M0064 (Sept. 23, 2014) – Factoring in the production shifted to the employer’s plant in another state during the strike, there was still a substantial curtailment of revenue and of finished wire products manufactured at its struck Massachusetts facility.
- M-62772—M-69116 (Apr. 24, 2013) – Board awarded benefits to workers at a telecommunications company during a two week strike, concluding that (1) federal labor law does not pre-empt a determination as to whether the claimants’ strike caused a stoppage of work under G.L. c. 151A, § 25(b); (2) the labor dispute constituted a strike, not a lockout; (3) the employer had the burden to prove that the strike caused a substantial curtailment of its operations; and (4) the employer failed to show that claimants’ unemployment was due to a stoppage of work within the meaning of G.L. c. 151A, § 25(b). [Note: The Appeals Court affirmed the Board of Review’s Decision and the Supreme Judicial Court denied further appellate review.]
M-63500 – M-63768 (Aug. 23, 2012) - Board denied benefits to claimants during the first 8 weeks of an 18-week strike at the employer’s refrigerated grocery distribution center based upon the substantial drop in the facility’s production and staffing levels compared to the periods immediately before and after the strike. In rendering its decision, the Board compared strike levels to non-strike levels during the same year rather than to non-strike levels from the prior year, because it was apparent that something other than the labor dispute reduced the demand for the employer’s products during the year of the strike. [Note: Appealed to the District Court.]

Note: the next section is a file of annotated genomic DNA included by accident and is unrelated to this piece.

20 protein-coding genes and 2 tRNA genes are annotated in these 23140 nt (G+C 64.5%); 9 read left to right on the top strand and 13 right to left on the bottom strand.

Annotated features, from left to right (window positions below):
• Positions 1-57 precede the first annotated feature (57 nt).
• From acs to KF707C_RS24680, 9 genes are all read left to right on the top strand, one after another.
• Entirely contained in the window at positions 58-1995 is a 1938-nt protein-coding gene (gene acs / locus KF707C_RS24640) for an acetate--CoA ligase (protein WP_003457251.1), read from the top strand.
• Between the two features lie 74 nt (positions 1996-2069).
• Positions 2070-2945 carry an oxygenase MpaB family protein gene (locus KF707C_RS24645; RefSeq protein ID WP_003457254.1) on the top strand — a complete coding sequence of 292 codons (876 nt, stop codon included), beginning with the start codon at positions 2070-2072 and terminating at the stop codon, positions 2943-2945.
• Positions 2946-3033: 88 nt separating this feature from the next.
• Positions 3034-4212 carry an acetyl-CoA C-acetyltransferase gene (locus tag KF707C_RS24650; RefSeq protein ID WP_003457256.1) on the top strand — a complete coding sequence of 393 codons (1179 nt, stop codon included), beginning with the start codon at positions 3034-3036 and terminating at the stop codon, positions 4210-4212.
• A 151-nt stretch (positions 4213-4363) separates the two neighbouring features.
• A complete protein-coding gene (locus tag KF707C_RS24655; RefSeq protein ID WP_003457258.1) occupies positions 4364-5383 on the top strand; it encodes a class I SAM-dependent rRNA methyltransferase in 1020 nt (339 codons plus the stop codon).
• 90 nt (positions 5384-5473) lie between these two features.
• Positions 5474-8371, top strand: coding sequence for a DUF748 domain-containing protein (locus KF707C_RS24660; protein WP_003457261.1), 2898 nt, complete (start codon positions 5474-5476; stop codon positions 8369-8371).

M-61684 – M-63251 (Dec. 11, 2008) -- Claimants engaged in a 17-day strike against an employer that provided a critical public service function. In light of substantial disruption to the internal business operations, labor dispute held to be a work stoppage.
M-61677 – M-61683 (Mar. 1, 2006) -- Two-month strike against regional transit bus company was a work stoppage, as the buses stopped running and no revenue came in. When the prior collective bargaining contract expired, the employer's unilateral change of terms of employment was not a lockout, because employment remained available.